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Guest Blog: BOA Short Fiction Prize-winner RYAN HABERMEYER

My manuscript almost never made it in the mail. The day of the BOA Short Fiction Prize postmark deadline my printer ran out of ink. I raced to the university library, only to have that printer jam halfway through. Naturally, just as I was ripping pages from the machine, my son conveniently decided to pee his pants. Do I need to add he tried to clean it up with pages from the botched manuscript? I might have screamed Serenity now! believing this was not real life but some Seinfeld sketch. We eventually made it to the post office, then went home where I promptly forgot about the contest, disillusioned at the possibility I could ever win.

About three months later I slept through the call. Rolled over, didn’t recognize the number, and went back to napping through a humid Missouri afternoon. When I woke up I got distracted making other plans. I was feeling lousy. My dissertation defense loomed, which meant the university would soon kick me out into the world, which meant I was planning for a career in rescuing beached whales off the coast of Norway, or hand-crafting thousands of turquoise ribbons to promote awareness of awareness ribbons, or at a minimum developing a theorem to replace the quadratic equation.

Listening to the voicemail from Peter Conners, I suddenly panicked. I had blown it. My one chance for a book prize—poof!—up in smoke. When he didn’t immediately return my call I convinced myself he had moved on to offer the prize to another finalist. Then a deeper paranoia seized me. Surely it was something more sinister: Peter Conners was not a publisher but a con man trying to steal my social security number. I was in the middle of Googling him when he called me back. The first thing Peter probably heard was me muttering: shitshitshitshitshitshit. I assured him I was a real boy, not some foul-mouthed Pinocchio, and would accept whatever terms he proposed, offering a child who pees himself in public libraries as an incentive.

It was a topsy-turvy road to that moment. I submitted a draft of the oldest story in the collection to my very first MFA workshop. That was thirteen years ago. Yes, thirteen years of trying to figure out an aesthetic. Thirteen years of professional ups and downs, false starts and backpedaling. Thirteen years of tinkering, trying to find the right combination of stories to make a collection. Then a handful of years submitting the collection to agents and small literary press contests. Rejection had become an old friend. Twice it was a finalist. I got phone calls and emails and handwritten notes from gracious editors assuring me that someone, somewhere, someday would publish my collection. Part of me shrugged off their compliments. Part of me, despite the disappointment and frustration, believed it.

Maybe this is where I’m supposed to say something pithy, like how when life gave me lemons I made lemonade (never mind that without sugar that lemonade will taste awful, but I digress). Well, kinda. I’m not sure I could have arrived at my collection any sooner than I did. Every time I lost a contest, every runner-up and near-victory, every outright rejection became an opportunity to polish the collection. I didn’t know it then, but I needed those rejections (like Dinah Cox and Zach Powers wrote, I saved all my rejection slips over the years). Even more than fine-tuning the stories, rejection forced me to believe in my work on a deeper level.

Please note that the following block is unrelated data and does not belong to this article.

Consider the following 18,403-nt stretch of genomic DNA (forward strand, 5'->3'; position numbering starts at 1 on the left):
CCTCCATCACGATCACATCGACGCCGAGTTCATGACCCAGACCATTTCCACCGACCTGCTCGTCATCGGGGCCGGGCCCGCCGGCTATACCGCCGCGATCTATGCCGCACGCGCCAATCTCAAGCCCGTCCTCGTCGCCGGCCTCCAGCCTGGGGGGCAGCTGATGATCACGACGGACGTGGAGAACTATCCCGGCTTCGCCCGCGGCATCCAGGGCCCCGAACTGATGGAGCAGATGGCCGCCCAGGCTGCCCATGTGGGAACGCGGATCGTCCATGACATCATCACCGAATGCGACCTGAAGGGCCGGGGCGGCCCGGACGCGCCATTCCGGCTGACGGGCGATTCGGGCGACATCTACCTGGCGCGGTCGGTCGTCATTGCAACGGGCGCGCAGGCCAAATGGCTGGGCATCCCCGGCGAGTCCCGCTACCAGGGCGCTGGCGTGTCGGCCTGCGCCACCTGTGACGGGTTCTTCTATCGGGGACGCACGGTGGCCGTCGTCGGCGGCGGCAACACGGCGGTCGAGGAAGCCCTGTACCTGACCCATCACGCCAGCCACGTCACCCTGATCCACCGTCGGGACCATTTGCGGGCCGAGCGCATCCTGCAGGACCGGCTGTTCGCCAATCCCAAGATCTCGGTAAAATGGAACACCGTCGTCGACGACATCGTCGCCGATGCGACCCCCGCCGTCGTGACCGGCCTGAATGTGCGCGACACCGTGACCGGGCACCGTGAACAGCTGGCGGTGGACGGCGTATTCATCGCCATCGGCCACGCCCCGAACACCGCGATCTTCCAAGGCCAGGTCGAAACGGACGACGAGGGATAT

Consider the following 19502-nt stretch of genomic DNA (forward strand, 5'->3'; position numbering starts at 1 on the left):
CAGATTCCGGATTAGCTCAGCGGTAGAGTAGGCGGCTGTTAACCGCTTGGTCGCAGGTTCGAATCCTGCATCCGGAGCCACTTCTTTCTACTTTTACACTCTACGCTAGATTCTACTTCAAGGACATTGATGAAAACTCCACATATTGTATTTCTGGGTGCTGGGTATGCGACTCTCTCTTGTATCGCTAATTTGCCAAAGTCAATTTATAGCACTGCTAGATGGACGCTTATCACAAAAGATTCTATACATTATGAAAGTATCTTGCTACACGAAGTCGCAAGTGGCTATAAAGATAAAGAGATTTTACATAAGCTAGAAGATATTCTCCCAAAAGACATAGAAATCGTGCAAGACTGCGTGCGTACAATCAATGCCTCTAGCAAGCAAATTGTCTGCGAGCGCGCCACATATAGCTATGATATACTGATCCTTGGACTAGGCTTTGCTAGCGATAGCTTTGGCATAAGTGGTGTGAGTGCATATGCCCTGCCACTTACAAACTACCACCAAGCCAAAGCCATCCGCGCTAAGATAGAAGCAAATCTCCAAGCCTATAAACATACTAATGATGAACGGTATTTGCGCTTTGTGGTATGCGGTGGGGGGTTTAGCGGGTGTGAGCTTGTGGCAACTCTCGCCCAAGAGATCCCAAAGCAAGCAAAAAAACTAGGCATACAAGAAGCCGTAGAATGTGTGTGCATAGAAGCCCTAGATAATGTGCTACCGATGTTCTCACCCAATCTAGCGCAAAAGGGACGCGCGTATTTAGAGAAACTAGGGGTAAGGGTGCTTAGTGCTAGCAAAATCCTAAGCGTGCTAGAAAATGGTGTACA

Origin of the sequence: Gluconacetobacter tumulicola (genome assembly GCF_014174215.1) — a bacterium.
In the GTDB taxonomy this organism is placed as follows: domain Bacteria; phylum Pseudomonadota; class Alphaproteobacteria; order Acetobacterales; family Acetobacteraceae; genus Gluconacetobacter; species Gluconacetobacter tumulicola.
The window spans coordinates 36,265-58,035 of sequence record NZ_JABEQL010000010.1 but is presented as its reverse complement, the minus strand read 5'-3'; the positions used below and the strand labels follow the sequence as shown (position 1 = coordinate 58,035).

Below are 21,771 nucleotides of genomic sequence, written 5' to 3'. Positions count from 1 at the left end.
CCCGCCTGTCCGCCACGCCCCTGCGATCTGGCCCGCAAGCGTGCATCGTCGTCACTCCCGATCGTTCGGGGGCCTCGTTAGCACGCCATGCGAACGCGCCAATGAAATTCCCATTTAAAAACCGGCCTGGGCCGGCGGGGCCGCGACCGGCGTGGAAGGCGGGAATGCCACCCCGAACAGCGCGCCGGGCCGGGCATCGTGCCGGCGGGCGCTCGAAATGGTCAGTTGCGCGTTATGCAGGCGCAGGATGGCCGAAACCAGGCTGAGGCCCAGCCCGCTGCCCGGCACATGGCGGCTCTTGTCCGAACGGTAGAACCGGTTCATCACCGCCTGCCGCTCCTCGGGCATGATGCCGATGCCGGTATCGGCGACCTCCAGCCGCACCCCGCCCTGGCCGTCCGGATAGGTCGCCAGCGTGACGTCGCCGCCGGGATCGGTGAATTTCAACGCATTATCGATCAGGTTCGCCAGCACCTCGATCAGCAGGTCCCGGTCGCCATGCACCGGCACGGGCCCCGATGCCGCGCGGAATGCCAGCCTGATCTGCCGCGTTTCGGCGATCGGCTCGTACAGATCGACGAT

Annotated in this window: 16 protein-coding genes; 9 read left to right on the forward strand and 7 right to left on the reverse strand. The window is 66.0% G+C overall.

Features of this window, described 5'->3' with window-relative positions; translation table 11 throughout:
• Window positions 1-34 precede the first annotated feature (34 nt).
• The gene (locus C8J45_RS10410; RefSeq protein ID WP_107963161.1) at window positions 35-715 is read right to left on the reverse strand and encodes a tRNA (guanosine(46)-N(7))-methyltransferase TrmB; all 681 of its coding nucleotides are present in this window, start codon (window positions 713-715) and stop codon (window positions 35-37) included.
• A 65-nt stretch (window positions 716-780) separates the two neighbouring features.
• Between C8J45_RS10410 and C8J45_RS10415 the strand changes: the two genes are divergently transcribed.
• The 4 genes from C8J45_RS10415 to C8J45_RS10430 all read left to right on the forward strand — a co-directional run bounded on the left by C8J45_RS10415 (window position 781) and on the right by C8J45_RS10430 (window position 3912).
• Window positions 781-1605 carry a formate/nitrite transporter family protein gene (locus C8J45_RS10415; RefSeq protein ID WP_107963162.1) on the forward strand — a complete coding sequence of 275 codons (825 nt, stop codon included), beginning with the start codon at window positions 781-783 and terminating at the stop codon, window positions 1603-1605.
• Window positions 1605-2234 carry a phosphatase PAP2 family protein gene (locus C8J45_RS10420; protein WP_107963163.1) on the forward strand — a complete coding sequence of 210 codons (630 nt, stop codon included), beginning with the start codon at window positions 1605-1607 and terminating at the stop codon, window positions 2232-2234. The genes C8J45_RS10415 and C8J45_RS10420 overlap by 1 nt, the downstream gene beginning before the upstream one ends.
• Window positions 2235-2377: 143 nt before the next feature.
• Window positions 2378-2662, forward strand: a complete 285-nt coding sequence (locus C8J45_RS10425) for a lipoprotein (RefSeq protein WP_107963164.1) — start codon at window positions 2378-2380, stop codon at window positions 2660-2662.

I feel lucky. Lucky I found BOA. Lucky BOA found me. Lucky the manuscript didn’t perish at the hands of a peeing toddler. Lucky that already I’ve been fielding inquiries from literary agents. It’s like one of the quirky characters from my collection pulled me into an alternate universe.

Mostly, I’m grateful. Grateful, to paraphrase Beckett, for failing so damn much. Grateful BOA is taking a chance on me. Grateful to other the writers and writing communities who helped me craft my stories. Grateful my stories will find their way into the homes of strangers. Grateful to BOA for this honor that has renewed my confidence in my own writing.

Sometimes I think I’d be better off in a career as a circus ringmaster or working in a lab on a cure for awkwardness. Because honestly, I’m a little terrified of my book making its way into the world. What if I’m exposed as a hack? What if nobody reads it? Hell, what if my mother reads it? No doubt, there will be less than flattering reviews. I hope there are a few good ones. I gotta believe that too.

The BOA Short Fiction Prize is now open for submissions until May 31, 2017! The winner will receive a $1,000 honorarium and book publication by BOA Editions in spring 2019. Click here for the complete submission guidelines, and send in your manuscripts!

Ryan Habermeyer
 won the BOA Short Fiction Prize for this collection The Science of Lost Futures (May, 2018). He earned his MFA from the University of Massachusetts and is currently pursuing a PhD at the University of Missouri. His work, twice-nominated for the Pushcart Prize, has appeared most recently in Cream City Review, Carolina Quarterly, Los Angeles Review, and Chattahoochee Review. He lives with his wife and children in Columbia, Missouri, where he teaches creative writing and is finishing his first novel.

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